The location of attractions is intended only as a guide. Distances are 'as the crow flies'.
A traditional county pub on the banks of the river Tamar with views across Plmouth Sound to Drakes Island. Sit by the open fire and enjoy either a quick drink or fresly cooked meal.
The staff are very welcoming and helpful. The food excellent, well presented and tasty. Good value for money. Wonderful gin selection. Warm and cosy pub. We ate here 4 times on our week long break. Definitely will go again.
A stony, wide sweeping beach with only a small strip above high water. Facilites are available at the nearby Country Park.
An interesting thirteen mile hike along the Cornish Coastal Path with stunning coastal views taking in Mount Edgecombe Country Park and several pretty Cornish villages with obligatory watering holes! Make sure you plan your journey back as public transport in the area is limited.
The first and last Cornish town, Torpoint lies opposite Plymouth, separated from Devon by the Tamar River. It offers the best of both worlds; close proximity to all the urban delights of Plymouth, which has excellent shopping, eating and entertainment, and easy access to Cornwall’s most easterly beaches, like Cawsand, Kingsand and Downderry.
Mount Edgcumbe House and Country Park sprawls over 865 acres of the Rame Peninsula. Built in the 16th Century, the house contains 500 years’ worth of history, artefacts and treasures. Explore the house before turning your attention outside and heading out into the grounds and parks, where paths and trails weave their way around picturesque routes. You may even see some of the park’s fallow deer, too.
Mount Edgcumbe House and Country Park
The park grounds are extensive, spectacular views and great for long walks.
Wonderful parkland with many walks and beautiful gardens with views of Plymouth.
Staff at Mount Edgcumbe House helpful and informative , interesting house to wander around beautifully maintained.
Making up part of the three-mile long Whitsand Bay, Tregonhawke Beach is a great spot to sit and while away the hours. Access is via a series of fairly steep steps or along from neighbouring beaches. Just be careful though as although low tide reveals large tracts of sand, at high tide this is all but covered up. Popular for surfing, swimming is only advised in lifeguarded areas.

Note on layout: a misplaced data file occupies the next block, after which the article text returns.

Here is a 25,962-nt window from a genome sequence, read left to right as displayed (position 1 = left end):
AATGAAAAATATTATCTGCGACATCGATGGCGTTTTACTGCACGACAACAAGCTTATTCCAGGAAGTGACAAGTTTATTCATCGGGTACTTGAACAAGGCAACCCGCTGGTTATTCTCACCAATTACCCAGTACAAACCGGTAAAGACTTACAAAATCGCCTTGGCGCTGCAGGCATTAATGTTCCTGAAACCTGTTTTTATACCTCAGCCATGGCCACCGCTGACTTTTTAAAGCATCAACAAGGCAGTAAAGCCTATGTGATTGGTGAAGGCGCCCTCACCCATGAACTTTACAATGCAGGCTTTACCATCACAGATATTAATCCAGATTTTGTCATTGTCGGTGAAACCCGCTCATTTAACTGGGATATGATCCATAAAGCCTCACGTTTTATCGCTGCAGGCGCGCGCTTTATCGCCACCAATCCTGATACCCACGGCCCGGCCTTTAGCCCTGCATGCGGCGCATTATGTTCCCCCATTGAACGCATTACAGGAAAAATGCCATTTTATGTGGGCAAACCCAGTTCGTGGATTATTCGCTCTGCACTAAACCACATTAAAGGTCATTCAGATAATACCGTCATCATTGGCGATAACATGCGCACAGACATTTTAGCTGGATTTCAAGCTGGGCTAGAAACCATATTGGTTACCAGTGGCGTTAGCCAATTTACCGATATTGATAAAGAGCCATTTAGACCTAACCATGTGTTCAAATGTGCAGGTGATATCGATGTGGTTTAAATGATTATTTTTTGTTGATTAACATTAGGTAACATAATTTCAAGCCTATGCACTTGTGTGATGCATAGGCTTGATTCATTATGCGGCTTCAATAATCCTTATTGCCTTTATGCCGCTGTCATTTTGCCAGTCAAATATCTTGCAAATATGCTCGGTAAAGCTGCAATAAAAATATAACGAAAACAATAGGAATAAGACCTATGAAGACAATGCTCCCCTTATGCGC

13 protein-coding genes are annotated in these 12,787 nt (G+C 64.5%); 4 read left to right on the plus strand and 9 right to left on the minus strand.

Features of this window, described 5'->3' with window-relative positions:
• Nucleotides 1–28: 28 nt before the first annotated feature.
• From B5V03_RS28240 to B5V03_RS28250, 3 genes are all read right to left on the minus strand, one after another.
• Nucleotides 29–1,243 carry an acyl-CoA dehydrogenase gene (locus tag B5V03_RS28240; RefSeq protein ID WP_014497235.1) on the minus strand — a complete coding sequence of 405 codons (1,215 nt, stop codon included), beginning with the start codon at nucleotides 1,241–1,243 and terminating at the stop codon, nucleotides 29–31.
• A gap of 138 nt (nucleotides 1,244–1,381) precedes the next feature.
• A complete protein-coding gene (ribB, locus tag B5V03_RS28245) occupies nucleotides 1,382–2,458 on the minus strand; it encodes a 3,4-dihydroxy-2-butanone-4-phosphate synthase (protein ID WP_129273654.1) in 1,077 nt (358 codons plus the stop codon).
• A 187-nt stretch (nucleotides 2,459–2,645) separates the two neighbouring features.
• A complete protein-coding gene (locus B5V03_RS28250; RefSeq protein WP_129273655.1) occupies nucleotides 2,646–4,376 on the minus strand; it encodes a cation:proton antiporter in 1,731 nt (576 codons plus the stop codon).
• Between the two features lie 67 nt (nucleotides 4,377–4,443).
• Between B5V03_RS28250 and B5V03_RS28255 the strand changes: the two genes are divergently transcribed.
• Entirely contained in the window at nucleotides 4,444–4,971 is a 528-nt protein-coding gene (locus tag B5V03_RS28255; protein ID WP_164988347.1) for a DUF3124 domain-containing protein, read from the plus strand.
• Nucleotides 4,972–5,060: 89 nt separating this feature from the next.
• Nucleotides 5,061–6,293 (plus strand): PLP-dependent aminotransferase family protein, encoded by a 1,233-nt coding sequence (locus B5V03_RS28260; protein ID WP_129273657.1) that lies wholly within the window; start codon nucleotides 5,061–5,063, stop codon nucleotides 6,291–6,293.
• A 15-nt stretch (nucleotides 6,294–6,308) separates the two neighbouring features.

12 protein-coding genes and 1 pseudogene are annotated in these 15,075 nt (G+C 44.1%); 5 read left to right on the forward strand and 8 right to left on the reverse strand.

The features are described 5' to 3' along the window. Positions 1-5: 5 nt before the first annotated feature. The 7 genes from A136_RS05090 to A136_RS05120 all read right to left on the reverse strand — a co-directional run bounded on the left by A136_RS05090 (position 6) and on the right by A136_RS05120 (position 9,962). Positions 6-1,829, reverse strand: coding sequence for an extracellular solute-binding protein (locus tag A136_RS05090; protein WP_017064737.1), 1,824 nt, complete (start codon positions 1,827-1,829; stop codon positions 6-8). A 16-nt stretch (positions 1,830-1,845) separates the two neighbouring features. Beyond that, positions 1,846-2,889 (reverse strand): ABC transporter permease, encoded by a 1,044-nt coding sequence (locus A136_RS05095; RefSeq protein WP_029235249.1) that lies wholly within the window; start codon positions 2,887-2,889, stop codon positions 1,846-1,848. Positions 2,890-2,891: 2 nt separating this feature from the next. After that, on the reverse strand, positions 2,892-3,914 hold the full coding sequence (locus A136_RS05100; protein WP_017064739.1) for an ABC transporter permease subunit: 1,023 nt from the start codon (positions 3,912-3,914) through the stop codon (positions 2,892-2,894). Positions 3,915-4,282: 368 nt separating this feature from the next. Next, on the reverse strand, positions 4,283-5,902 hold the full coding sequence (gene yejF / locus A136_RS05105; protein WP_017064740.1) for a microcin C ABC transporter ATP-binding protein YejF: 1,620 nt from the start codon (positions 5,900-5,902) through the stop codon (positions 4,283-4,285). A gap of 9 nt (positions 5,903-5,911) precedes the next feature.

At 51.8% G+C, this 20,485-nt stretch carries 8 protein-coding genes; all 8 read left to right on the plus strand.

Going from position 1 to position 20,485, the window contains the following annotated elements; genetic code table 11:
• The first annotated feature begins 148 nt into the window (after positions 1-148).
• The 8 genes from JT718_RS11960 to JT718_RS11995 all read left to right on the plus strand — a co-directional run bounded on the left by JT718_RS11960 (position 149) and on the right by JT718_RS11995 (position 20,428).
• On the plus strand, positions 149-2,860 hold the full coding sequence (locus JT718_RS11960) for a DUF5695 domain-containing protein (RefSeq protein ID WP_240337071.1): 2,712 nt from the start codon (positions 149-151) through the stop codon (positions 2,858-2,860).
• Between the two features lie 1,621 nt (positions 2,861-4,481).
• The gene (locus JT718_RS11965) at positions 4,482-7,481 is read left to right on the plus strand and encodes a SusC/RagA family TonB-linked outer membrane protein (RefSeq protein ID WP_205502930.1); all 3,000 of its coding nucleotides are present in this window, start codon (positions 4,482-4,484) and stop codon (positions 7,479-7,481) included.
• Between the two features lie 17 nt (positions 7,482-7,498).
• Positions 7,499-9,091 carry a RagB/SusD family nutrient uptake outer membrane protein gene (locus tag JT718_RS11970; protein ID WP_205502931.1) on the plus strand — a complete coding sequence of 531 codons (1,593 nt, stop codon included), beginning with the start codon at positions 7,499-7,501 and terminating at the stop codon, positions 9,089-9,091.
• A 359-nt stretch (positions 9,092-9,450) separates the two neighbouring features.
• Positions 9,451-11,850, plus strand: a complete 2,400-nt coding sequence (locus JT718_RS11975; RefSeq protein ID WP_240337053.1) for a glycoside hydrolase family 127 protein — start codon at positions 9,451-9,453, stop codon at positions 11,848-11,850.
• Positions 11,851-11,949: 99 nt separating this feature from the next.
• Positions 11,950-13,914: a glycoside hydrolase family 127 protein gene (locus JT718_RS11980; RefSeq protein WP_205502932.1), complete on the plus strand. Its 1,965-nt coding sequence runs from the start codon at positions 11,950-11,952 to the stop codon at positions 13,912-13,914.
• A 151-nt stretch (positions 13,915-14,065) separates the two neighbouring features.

Lovely stretch of beach
You can walk for a few miles at low tide...beautiful sandy beach with rocky outcrops every so often...steep climb but a couple of options for tea along the way!
Florrie the dog
Really easy to get to along the coastal path..if you fancy a slightly easier walk head up on to the road once you have gone up the first set of steps and walk along to beach view cafe for the descent onto the beach (check the tide times) but it’s a lovely 3 mile beach and completely unspoilt. Eddies cafe is particularly good after all the walking and before you start the climb back up the steps!!
Parking is first come first served on the road at top. Not for the faint hearted or those with small children as the way up and down is very steep but once at the bottom the views are fantastic. Miles of sandy beach, well served by lifeguards within the flagged area. Cafe half way down. Not for those looking for a family beach with facilities but good for beach games, paddling and beachcombing. Go on a clear day when it's less windy.
Perfect for views far out to sea, large sandy beach well worth the climb with a welcoming cafe.
Sitting in the heart of the traffic free village, this pub is popular with visitors and locals alike. Park in one of the many car parks nearby and call in for lunch, afternoon tea or dinner. Children are welcome however they dine from the main menu (half portions available), and dogs are allowed on leads. Note, the pub is closed on Tuesdays during term time.
Lovely pub with a gorgeous view and the food looked fab. We walked from Captain Blake’s retreat (about 35 mins downhill) and caught the bus back. The bus stopped at the top of the road. Both the bus and pub dog friendly!
Exhibitions of original work and a gallery selling prints, glassware and sculpture.
The whole area around Rame Head is a walkers' paradise and the wildlife is abundant. Scenery is magnificent.
Check out the oceans’ strangest creatures and marvel at the beauty of the coral reef. With 50 live exhibits, three massive tanks, over 4000 animals, and six zones to explore- Explorocean, The Shallows, Atlantic Reef, Mediterranean Sea, Weird Creatures and Coral Seas - there’s plenty to keep the family entertained. Budding scientists and ocean explorers will love Explorocean, two floors of interactive exhibits exploring how technology is being used to help us understand and care for our oceans.
We went in the off-season (October) and found it lovely and quiet, with no large school groups or families to contend with. Not the easiest place to find if you don't know Plymouth, though the parking was good. Overall a good location for seeing the Hoe and visiting the prettier parts of Plymouth harbourside.
The aquarium is of a fair size, but we felt the website was somewhat misleading as to the grandeur of the exhibits. The shark tank felt a bit of a let down, as the viewing wasn't as good as I've seen elsewhere. The design of the place also leads to somewhat unfulfilled expectations, as after the shark tank there is more to see, but it ends quite abruptly at the turtles. With a better route it could definitely be improved, though I give 5* to the quality of the tanks and the health of the animals.
Great for a rainy day
Been twice and the kids loved it both times. Go early on a rainy day in the school holidays as it gets busy.
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Places to Go
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Places to Go
Things to do